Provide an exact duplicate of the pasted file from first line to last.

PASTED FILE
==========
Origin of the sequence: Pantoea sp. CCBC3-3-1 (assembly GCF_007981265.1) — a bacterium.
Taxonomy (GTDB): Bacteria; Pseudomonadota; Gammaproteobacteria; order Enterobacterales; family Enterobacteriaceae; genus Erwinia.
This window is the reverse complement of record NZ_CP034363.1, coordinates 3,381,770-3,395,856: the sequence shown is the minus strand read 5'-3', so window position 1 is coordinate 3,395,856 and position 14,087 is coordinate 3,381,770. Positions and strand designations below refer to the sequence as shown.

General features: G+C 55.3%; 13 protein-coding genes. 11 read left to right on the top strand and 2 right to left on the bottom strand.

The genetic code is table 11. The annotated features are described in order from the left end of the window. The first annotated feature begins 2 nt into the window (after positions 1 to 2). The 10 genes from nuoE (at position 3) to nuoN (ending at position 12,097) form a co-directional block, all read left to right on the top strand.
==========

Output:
Origin of the sequence: Pantoea sp. CCBC3-3-1 (assembly GCF_007981265.1) — a bacterium.
Taxonomy (GTDB): Bacteria; Pseudomonadota; Gammaproteobacteria; order Enterobacterales; family Enterobacteriaceae; genus Erwinia.
This window is the reverse complement of record NZ_CP034363.1, coordinates 3,381,770-3,395,856: the sequence shown is the minus strand read 5'-3', so window position 1 is coordinate 3,395,856 and position 14,087 is coordinate 3,381,770. Positions and strand designations below refer to the sequence as shown.

General features: G+C 55.3%; 13 protein-coding genes. 11 read left to right on the top strand and 2 right to left on the bottom strand.

The genetic code is table 11. The annotated features are described in order from the left end of the window. The first annotated feature begins 2 nt into the window (after positions 1 to 2). The 10 genes from nuoE (at position 3) to nuoN (ending at position 12,097) form a co-directional block, all read left to right on the top strand.